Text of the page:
Drinking a glass of red wine a day might not keep the doctor away after all. The U.K.’s chief medical officers now say any amount of alcohol can increase the risk of cancer, according to BBC. New guidelines now recommend that men and women who drink regularly should consume no more than 14 units of alcohol per week. This is equivalent to six pints of beer, seven glasses of wine, or 14 single shots of spirits.
According to the new guidelines, pregnant women should not drink at all, and drinking should be moderate and spread over three or more days, leaving some days completely alcohol-free. “Saving up” units and binge drinking is not recommended. Previous guidelines in England, Wales, and Northern Ireland discouraged pregnant women from drinking, but if they drink, they should consume no more than one or two units of alcohol once or twice a week.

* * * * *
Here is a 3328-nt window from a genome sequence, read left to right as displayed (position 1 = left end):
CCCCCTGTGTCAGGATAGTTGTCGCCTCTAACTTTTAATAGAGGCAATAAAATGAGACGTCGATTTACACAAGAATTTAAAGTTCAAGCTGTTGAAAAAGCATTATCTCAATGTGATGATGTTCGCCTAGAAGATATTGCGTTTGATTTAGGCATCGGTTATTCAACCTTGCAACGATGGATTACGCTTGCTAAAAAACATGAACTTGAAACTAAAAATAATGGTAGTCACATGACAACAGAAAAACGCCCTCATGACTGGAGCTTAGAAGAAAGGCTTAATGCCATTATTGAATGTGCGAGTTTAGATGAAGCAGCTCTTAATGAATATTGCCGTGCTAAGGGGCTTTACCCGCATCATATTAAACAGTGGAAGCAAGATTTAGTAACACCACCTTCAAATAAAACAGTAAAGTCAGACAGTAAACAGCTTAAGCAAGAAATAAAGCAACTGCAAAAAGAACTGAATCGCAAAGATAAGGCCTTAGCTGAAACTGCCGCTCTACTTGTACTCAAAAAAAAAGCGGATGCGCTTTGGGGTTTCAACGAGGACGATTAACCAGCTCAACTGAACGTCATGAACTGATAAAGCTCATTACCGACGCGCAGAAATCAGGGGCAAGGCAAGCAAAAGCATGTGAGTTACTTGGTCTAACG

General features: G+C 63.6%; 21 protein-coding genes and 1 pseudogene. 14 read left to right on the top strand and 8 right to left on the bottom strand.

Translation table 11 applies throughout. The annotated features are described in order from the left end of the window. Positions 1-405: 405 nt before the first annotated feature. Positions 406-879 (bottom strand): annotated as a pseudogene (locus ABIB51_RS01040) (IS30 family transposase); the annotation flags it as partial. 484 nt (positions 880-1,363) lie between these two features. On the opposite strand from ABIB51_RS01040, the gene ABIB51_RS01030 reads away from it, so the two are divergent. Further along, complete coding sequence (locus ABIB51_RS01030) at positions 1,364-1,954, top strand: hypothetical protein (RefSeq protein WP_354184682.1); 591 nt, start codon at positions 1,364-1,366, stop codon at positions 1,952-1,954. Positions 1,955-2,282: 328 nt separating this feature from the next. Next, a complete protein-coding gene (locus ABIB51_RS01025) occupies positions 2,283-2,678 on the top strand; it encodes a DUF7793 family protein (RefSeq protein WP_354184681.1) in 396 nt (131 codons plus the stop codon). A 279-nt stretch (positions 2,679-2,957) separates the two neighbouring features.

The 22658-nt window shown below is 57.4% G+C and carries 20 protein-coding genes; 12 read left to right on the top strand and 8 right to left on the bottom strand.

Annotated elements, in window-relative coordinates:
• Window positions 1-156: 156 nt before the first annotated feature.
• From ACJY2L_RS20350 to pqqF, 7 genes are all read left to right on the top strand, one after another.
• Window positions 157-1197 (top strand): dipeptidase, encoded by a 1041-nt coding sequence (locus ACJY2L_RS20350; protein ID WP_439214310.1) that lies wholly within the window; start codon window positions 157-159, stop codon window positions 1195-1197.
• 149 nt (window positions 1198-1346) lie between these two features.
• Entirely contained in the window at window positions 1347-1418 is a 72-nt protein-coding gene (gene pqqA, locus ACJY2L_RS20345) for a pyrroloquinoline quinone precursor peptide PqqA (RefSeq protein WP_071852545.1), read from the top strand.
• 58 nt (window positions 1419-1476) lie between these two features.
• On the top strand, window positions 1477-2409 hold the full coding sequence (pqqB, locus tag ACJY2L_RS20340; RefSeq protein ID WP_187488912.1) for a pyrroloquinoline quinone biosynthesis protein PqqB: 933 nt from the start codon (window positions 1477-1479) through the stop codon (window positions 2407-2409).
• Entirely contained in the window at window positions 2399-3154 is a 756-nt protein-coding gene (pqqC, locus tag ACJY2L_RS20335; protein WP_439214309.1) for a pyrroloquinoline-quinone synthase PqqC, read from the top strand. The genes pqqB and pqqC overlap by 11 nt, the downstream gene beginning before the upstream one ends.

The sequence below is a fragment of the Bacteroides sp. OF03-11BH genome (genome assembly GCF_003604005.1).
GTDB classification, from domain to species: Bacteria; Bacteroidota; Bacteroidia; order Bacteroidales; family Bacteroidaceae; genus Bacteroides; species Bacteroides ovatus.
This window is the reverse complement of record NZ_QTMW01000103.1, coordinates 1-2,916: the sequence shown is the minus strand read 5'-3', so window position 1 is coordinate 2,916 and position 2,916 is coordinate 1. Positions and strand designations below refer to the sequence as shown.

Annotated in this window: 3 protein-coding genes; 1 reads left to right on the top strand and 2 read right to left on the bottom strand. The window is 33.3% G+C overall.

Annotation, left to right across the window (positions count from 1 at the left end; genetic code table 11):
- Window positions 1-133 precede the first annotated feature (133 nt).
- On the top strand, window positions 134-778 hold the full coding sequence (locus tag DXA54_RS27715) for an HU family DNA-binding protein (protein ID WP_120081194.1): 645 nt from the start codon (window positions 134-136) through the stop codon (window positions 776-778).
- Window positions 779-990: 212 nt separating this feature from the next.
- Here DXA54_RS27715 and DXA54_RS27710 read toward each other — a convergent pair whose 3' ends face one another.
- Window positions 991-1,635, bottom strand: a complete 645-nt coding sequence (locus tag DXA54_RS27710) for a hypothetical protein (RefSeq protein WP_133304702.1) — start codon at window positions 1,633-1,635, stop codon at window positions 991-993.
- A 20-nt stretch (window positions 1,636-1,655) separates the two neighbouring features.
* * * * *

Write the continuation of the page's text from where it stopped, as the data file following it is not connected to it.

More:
Previously, guidelines set out daily rather than weekly drinking limits. This change is thought to move people away from the idea that drinking every day is fine, says BBC. Old guidelines set limits to 21 units weekly for men and 14 units for women, while new guidelines do not differentiate between the sexes and move limits to the lower end of this spectrum. 14 units was selected as studies suggest that at this level, drinking leads to a one percent risk of dying from alcohol-related causes.
England's Chief Medical Officer, Dame Sally Davies, says, “Drinking any level of alcohol regularly carries a health risk for anyone, but if men and women limit their intake to no more than 14 units a week it keeps the risk of illness like cancer and liver disease low.” The new guidelines have been set to help people make more informed decisions regarding their drinking, according to the latest scientific information.